Searching for people to fill jobs requires a lot of research. Experience, skill sets, salary expectations, coordinating interviews, and numerous other issues must be addressed to match worker to employer.
Artificial intelligence and machine learning are making all of those calculations easier, and the future of hiring will likely only get more streamlined due to those technologies.
“One very specific example of this is coordinating and scheduling for incoming (job) candidates,” says Dr. Andrew Chamberlain, chief economist with Glassdoor.com, a job search and salary information platform with 50 million online visitors per month. “There are companies like X.AI who now offer chatbots that handle scheduling totally.” That program, he explained, allows recruiters to shoot out meeting invites to multiple prospective job candidates and automatically fills in calendar spaces as they respond—essentially acting as an AI personal assistant. For a company that hires hundreds of new people per year, that’s a real time-saver.
Other companies, like Entelo—a San Francisco software firm whose recruitment products are used by the likes of PayPal, Target and Capital One—are using technology to help recruiters and HR personnel zero in on candidates that fit specific roles, based on skills, experience and predictive analyses that suggest whether a job candidate is more likely to be open to changing jobs, based on past behavior. “It’s supposed to make a recruiter have super powers,” says Chamberlain.
Such software can allow recruiters to overcome biases in the recruitment process. Human recruiters have shown a tendency to place perhaps too much emphasis on schools candidates attended, or even what their names are, explains Chamberlain. Software eliminates these biases. “That’s one area where these tools that do the first pass can help surface candidates based on their merit.”
Glassdoor also uses AI to help suggest the most relevant positions to job seekers, based on their search criteria, says Heather Friedland, the company’s chief product officer, which can make recruiters’ jobs easier. “We find that employers win because they are getting better-qualified candidates applying to their jobs on Glassdoor,” she explained.
Another service seeking to update the headhunting space is Talenya, a recruiting firm co-founded by Gal Almog, co-founder of recruitment tech company RealMatch (now called PandoLogic). Talenya’s technology hunts for talent by scouring the web for public information about professionals from various sites, including career destinations like Indeed.com, LinkedIn or Glassdoor; developer platforms like GitHub, online tech communities like Stack Overflow, social networks like Facebook, or even from press releases or industry articles, says Rafael Cosentino, the company’s senior vice president of development. Gathered data include job histories, job titles, location, possible salary expectations, skills, industry experience, companies worked for, and the likelihood a professional may be open to switching jobs, based on past behavior, says Cosentino. “We unify it and we create very rich profiles that we can then match with jobs.”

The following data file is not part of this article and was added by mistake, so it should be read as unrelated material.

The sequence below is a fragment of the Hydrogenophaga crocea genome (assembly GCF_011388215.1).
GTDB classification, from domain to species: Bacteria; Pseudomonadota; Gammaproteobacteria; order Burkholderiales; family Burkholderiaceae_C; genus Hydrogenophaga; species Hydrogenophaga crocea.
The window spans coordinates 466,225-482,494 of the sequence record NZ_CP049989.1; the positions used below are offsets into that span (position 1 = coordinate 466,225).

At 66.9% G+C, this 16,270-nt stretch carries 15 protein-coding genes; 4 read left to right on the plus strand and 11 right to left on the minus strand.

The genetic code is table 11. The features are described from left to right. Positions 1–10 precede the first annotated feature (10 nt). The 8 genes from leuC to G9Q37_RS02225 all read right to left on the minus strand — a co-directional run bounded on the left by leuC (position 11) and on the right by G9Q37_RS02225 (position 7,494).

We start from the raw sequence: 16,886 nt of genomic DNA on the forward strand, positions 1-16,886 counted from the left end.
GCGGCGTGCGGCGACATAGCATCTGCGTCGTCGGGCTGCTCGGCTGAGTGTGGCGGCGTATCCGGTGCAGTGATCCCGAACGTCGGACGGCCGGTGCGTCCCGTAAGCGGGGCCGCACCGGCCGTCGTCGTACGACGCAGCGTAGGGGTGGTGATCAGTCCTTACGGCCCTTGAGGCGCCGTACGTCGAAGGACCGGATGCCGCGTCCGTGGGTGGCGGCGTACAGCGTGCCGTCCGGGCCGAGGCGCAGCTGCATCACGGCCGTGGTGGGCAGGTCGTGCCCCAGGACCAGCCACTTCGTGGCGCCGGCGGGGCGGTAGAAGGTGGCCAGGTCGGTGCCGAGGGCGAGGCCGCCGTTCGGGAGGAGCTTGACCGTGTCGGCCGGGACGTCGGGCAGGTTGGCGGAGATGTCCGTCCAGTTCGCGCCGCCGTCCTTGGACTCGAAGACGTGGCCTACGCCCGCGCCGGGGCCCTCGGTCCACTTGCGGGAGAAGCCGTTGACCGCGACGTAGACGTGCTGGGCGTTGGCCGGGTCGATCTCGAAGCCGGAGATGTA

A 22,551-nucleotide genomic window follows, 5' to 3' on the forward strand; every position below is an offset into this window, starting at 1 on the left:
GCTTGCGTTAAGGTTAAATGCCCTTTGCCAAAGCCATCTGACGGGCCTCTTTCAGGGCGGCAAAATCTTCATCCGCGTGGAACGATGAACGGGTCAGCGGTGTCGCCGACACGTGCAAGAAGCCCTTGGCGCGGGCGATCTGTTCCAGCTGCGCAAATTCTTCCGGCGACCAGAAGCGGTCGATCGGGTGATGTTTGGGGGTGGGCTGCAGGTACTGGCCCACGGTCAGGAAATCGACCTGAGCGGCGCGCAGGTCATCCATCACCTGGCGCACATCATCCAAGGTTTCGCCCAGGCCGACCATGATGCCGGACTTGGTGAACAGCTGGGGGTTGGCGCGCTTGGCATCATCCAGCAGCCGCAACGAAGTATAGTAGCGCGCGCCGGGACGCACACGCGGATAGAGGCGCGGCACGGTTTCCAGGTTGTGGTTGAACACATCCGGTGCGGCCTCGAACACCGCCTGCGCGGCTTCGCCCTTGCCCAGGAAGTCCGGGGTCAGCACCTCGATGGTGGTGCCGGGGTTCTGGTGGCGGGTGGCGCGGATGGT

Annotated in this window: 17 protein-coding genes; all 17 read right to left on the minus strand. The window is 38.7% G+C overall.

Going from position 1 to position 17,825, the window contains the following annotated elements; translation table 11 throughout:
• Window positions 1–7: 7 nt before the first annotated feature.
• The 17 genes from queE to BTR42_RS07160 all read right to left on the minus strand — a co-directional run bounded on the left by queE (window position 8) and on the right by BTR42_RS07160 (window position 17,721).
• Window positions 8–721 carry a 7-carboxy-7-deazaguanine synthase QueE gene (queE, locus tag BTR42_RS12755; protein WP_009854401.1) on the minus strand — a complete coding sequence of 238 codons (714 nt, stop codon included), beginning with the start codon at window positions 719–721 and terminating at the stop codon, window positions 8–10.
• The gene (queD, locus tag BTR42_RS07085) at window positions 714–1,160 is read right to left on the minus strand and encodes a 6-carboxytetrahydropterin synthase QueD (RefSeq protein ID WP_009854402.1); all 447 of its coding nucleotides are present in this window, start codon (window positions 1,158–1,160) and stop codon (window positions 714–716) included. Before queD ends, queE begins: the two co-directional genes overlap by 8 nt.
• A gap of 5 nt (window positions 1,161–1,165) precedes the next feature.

On top of the technology, Talenya hires and trains folks with experience in a particular industry to use the firm’s tools and act as part-time recruiters to help screen talent to fill specific roles for Talenya’s clients, which include companies like robotics firm Universal Robots, ad-tech player DoubeVerify and gift registration service, MyRegistry.com. “Ultimately, what we’re trying to do is deliver three to five amazing candidates that are interested, qualified and evaluated within two weeks,” says Cosentino.
A firm addressing the issue of bias in the job markets is Textio, which uses language to boost the effectiveness of job posts. The company’s software examines language for possible biases that may exist under the radar that could alienate certain job candidates, Chamberlain explained, identifying “overly feminine or overly masculine terms, or terms that have been associated with having trouble recruiting diverse candidates based on their past experience and their training data.” Textio’s programs also highlight phrases found to be attractive to job seekers, and suggests alternatives to problematic phrases to improve communication.
Using algorithms and software to search through and attract an army of job candidates isn’t perfect.
One weakness to using algorithms and software to search, says Chamberlain, is that savvy job hunters can construct resumes to assure theirs attract attention by stretching the truth and claiming skills or experience they know will set them apart as an AI-based culling program sorts through them. Resume padding is nothing new, but software solutions are more predictable that human recruiters in their culling behavior.
There’s also the issue of skill levels, which comes with uncertainty. “Candidates tend to list every skill they’ve ever encountered as though they’ve mastered it,” says Chamberlain. Varying degrees of aptitude can be vague and there exists no definitive way to gauge it with technology yet.
Then, of course, there are the intangibles that machines cannot pick up on, such as how job candidates perform under stress, says Chamberlain. “Do they respond with anger or do they melt down, or do they focus under pressure and perform better?” Resumes will not tell you that and, whether we like it or not, neither will AI and machine learning, now or in the near future.
“You get the false sense that we’re measuring everything about candidates and the data is telling us who is a good match,” warns Chamberlain. “You have to remember that there’s still a huge part of what we do as people that is not observable.”